Chef Roy Choi Wants to Change America Again: This Time Through TV
In his new series Broken Bread, the Los Angeles chef shines a light on the locals paving the way to a better food future
Chef Roy Choi is no stranger to making waves in the food world. When he hit the road with his Kogi Korean BBQ truck in late 2008, he effectively started the modern food truck business and turned Korean tacos into a nationwide trend. Multiple restaurants and a cookbook later, Choi is hoping to plant a flag in a different space: food TV. As the host of Broken Bread, a six-part docuseries created in partnership with KCET and Tastemade, he explores how food intersects with some of the most pressing problems facing the U.S. today, from sustainability to incarceration, through the lens of the city he knows best—Los Angeles.
The show couldn’t be more different from the majority of the food programming available these days—there’s no glorifying of chefs or search for the best version of a dish. Instead, Broken Bread’s mission is “to find out how to make a better world and how we look at these broken systems that we are unwilling to confront,” explains Choi. “We’re meeting others who care as we do, who are on the ground doing [the work], from as small as one person delivering fruit to as big as a company like Beyond Meat that just went public.”
Each episode highlights changemakers in Los Angeles who are tackling the food issues in their communities head-on.”There is a network of people doing the beehive work,” says Choi. One of the guests in the pilot, for example, is Father Greg Boyle, a local pastor and the founder of Homeboy Industries, a gang intervention organization that employs former gang members at its bakery or cafe and helps them make a successful transition to mainstream society. Started in 1988, the nonprofit has since become the largest gang rehabilitation and re-entry program in the world. “This is creating the world we ought to have, where enemies who used to shoot at each other make croissants back there [in the kitchen], side by side,” says Boyle in the episode, aptly titled “Transformation.”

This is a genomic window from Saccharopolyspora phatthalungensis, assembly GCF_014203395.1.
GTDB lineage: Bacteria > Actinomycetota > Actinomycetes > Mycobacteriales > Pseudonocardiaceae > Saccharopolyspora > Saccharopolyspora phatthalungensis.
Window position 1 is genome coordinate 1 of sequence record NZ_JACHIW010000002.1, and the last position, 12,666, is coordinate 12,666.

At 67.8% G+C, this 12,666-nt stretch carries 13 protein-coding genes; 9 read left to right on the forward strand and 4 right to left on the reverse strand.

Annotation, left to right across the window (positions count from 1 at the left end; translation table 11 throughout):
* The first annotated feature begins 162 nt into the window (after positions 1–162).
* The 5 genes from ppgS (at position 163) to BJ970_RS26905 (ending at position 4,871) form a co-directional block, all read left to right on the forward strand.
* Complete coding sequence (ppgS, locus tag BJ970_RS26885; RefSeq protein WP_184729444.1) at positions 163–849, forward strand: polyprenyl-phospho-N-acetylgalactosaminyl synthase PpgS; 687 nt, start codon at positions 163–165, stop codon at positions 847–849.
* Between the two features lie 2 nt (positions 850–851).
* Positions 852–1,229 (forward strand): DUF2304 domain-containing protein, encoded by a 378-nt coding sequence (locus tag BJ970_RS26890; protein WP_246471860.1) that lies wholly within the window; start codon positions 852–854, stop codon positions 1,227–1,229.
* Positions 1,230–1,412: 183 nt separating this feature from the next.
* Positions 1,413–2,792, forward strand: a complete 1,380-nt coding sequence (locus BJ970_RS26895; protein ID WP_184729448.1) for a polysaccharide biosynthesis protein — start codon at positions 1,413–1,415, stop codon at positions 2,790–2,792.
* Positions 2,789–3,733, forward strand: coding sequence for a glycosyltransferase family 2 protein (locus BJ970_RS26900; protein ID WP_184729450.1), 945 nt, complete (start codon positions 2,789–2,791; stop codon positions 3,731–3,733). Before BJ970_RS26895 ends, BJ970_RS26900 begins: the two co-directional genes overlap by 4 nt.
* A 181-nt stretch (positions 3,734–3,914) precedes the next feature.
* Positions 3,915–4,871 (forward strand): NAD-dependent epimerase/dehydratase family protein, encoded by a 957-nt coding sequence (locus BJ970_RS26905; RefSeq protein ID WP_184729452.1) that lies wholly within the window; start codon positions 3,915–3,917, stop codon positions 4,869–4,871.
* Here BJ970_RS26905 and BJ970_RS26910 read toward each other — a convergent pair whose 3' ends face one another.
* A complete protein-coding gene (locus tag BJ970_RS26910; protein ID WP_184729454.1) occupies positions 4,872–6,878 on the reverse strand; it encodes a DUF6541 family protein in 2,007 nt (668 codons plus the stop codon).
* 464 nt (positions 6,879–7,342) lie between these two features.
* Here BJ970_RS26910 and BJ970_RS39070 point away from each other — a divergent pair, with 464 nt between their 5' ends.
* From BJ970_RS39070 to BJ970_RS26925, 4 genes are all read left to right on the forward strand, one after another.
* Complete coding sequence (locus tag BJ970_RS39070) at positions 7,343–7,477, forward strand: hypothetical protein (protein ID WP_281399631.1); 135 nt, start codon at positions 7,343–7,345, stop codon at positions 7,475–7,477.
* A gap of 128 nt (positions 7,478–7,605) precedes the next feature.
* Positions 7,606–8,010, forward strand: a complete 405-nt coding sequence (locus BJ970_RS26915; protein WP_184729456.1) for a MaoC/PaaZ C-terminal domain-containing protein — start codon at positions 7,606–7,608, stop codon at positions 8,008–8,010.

Choi also visits Dough Girl, a pizza shop in L.A.’s San Fernando Valley that makes it a point to hire local kids struggling with addiction and homelessness. Having experienced those challenges herself, owner Mar Diego is determined to keep at-risk youth off the streets and give them an opportunity to learn new skills. “I want to feed them hope. Because I am them, and they are me,” she says.
While the pilot is a powerful start to the season, it was the episode about climate change that shook Choi’s worldview the most. “I learned so much about what it takes to eat one hamburger,” he says. “We don’t think about it when we post our Double-Double on Instagram. But if we all eat one less cheeseburger a week, it could be a moment in time when we take this huge, amorphous thing that feels hopeless and really make a difference.” This is the kind of conversation that Choi wants to help push forward, holding a mirror up to viewers but still creating an entertaining show.
While the topics might be heavy, Choi investigates them from a place of hope, celebrating the people who are making a meaningful change in the food system. “At the end of the day, it’s storytelling,” he says. “We are taking a chance to be different, to show a better world.”
Broken Bread premieres on KCET and the Tastemade TV streaming channel on May 15th.